Rule No. 13: You are not immortal. (See Rule No. 12.) If you are under the impression that living fast, dying young and leaving a beautiful corpse is romantic, you obviously haven’t seen one of your peers at room temperature lately.
Rule No. 14: Enjoy this while you can. Sure parents are a pain, school’s a bother, and life is depressing. But someday you’ll realize how wonderful it was to be a kid. Maybe you should start now. You’re welcome.
Read more about it here.
College is a great environment to be in, full of supporting faculty and staff and offering great opportunities to become a responsible adult. What you don’t know, however, is what goes on behind-the-scenes in colleges. Things they don’t want you, as a student, to know about. It’s not that they’re illegal, or necessarily immoral, but that by knowing them, they’d ruin the positive image universities try to maintain.
1. College entrance requirements aren’t as strict as they appear
I once talked to an admissions counselor when I was searching for colleges. She was very friendly, but the pamphlet she gave me was pretty intimidating. “I have to have THAT high of an SAT score?” I thought to myself as I kissed my dreams of being a whatever-it-was-at-the-time goodbye. Reading further, I saw that I had to be involved in a certain number of organizations, had to have this high of a GPA, and had to have so many volunteer hours, among letters of recommendations, full transcripts, and job experience.
The admission counselor smiled, surely relishing in my worried facial expressions caused by my ignorant innocence, and told me not to worry about too much about the requirements. “There’s always exceptions,” she said confidently. She then went on to tell me that as long as I could write an essay explaining why I wasn’t involved in organizations, or getting an adequate score on the SAT or ACT, the university would consider my application.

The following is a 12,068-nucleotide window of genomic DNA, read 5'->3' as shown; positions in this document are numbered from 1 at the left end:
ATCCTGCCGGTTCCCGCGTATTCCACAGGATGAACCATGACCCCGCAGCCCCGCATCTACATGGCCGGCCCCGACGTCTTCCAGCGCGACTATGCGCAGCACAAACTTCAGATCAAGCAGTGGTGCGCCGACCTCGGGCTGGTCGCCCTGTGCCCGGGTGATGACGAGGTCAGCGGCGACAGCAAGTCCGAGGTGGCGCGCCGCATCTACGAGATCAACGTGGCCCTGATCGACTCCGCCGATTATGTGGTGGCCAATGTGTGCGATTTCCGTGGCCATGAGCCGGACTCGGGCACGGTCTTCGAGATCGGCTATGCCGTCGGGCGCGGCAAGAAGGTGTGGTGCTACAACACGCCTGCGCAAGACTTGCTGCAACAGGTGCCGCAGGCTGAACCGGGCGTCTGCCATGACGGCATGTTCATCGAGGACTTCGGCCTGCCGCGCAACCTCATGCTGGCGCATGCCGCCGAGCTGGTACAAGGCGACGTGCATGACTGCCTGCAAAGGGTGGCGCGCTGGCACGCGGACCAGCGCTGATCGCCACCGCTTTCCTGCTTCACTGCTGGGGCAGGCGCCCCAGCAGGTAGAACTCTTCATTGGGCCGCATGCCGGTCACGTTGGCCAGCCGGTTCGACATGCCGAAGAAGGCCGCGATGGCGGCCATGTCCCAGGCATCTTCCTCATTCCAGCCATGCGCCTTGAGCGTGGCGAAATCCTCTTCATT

I’ve learned that this is true of many colleges, save for the Ivy Leagues and the sort. Colleges like to put down rigorous entrance requirements so they can tout that they have the smartest and the brightest, but if you read the fine print, there are many ways to get around the published requirements. See, if universities truly stuck with what they advertised as their requirements, enrollment would be horrible! The funding systems for universities are based on enrollments, so universities strive to get as many students as they can. For this reason, they implement certain “loopholes” to their own policies to be able to admit students who do not meet their requirements.
Go to any university website that you are interested in and take a look at its admission criteria. You’ll see that it is worded in such a way that allows for flexibility in admissions standards. For example, take Oklahoma State University’s admissions page.
First of all, they preface the requirements by mentioning that all students are encouraged to apply, as they take many factors into consideration and individually review each application. Likewise, if you meet one of their listed criteria, you are assured admission. That’s where the wording is tricky. Colleges often make is sound like all their students meet those requirements as a minimum, and they are partially correct. Sure, those are minimums, but only for guaranteed admission. You can still be considered even if you don’t meet their listed requirements. And even then, of the several “minimums” they state, they usually publish the strictest one to make them seem more selective (as was the case at my undergraduate university).
Florida State University’s admissions page is another great example. In this one, they don’t even give you a minimum requirements list. The list they show you is the academic profile of the middle 50% of freshmen they accepted in 2013. So really, all it does is give you an idea of their overall average of the students they admit, which doesn’t really tell you how well your chances are, since the bottom 50% could fall anywhere below that average. Plus, they make sure to include careful wording to say that “applicants who bring other important attributes to the University community may also receive additional consideration.” These may include, but are not limited to skilled artists, musicians, and athletes.